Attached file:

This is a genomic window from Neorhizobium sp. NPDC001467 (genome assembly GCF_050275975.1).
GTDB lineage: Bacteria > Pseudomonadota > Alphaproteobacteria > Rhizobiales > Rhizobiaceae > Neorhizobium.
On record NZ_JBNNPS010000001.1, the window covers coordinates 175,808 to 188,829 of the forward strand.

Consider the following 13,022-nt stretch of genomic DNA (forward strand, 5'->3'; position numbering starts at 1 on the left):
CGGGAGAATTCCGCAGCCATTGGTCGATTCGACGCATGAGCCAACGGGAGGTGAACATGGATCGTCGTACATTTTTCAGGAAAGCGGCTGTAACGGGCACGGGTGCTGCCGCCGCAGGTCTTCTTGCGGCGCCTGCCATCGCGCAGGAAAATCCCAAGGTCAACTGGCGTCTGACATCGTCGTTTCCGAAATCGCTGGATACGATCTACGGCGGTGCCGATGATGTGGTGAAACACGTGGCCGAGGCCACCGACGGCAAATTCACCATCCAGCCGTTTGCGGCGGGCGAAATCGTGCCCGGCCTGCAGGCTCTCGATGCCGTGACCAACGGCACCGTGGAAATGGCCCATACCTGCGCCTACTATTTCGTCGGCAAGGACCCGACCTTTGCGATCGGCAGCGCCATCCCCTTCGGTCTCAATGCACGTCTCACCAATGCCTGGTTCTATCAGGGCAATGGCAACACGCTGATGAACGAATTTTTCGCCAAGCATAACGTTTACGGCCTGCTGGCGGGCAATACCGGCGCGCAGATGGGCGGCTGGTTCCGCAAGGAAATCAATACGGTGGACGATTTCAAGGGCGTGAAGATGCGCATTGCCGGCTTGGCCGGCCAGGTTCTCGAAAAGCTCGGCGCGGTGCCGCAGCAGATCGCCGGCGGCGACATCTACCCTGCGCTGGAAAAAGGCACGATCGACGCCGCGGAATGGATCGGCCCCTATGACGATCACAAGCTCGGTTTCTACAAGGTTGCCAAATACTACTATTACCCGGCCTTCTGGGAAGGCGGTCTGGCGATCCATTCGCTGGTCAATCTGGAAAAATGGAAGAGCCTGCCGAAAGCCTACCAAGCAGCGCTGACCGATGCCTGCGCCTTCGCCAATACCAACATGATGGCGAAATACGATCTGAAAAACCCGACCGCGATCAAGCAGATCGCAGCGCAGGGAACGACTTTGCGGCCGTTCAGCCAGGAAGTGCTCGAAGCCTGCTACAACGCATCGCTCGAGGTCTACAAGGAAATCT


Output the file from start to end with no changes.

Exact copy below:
This is a genomic window from Neorhizobium sp. NPDC001467 (genome assembly GCF_050275975.1).
GTDB lineage: Bacteria > Pseudomonadota > Alphaproteobacteria > Rhizobiales > Rhizobiaceae > Neorhizobium.
On record NZ_JBNNPS010000001.1, the window covers coordinates 175,808 to 188,829 of the forward strand.

Consider the following 13,022-nt stretch of genomic DNA (forward strand, 5'->3'; position numbering starts at 1 on the left):
CGGGAGAATTCCGCAGCCATTGGTCGATTCGACGCATGAGCCAACGGGAGGTGAACATGGATCGTCGTACATTTTTCAGGAAAGCGGCTGTAACGGGCACGGGTGCTGCCGCCGCAGGTCTTCTTGCGGCGCCTGCCATCGCGCAGGAAAATCCCAAGGTCAACTGGCGTCTGACATCGTCGTTTCCGAAATCGCTGGATACGATCTACGGCGGTGCCGATGATGTGGTGAAACACGTGGCCGAGGCCACCGACGGCAAATTCACCATCCAGCCGTTTGCGGCGGGCGAAATCGTGCCCGGCCTGCAGGCTCTCGATGCCGTGACCAACGGCACCGTGGAAATGGCCCATACCTGCGCCTACTATTTCGTCGGCAAGGACCCGACCTTTGCGATCGGCAGCGCCATCCCCTTCGGTCTCAATGCACGTCTCACCAATGCCTGGTTCTATCAGGGCAATGGCAACACGCTGATGAACGAATTTTTCGCCAAGCATAACGTTTACGGCCTGCTGGCGGGCAATACCGGCGCGCAGATGGGCGGCTGGTTCCGCAAGGAAATCAATACGGTGGACGATTTCAAGGGCGTGAAGATGCGCATTGCCGGCTTGGCCGGCCAGGTTCTCGAAAAGCTCGGCGCGGTGCCGCAGCAGATCGCCGGCGGCGACATCTACCCTGCGCTGGAAAAAGGCACGATCGACGCCGCGGAATGGATCGGCCCCTATGACGATCACAAGCTCGGTTTCTACAAGGTTGCCAAATACTACTATTACCCGGCCTTCTGGGAAGGCGGTCTGGCGATCCATTCGCTGGTCAATCTGGAAAAATGGAAGAGCCTGCCGAAAGCCTACCAAGCAGCGCTGACCGATGCCTGCGCCTTCGCCAATACCAACATGATGGCGAAATACGATCTGAAAAACCCGACCGCGATCAAGCAGATCGCAGCGCAGGGAACGACTTTGCGGCCGTTCAGCCAGGAAGTGCTCGAAGCCTGCTACAACGCATCGCTCGAGGTCTACAAGGAAATCT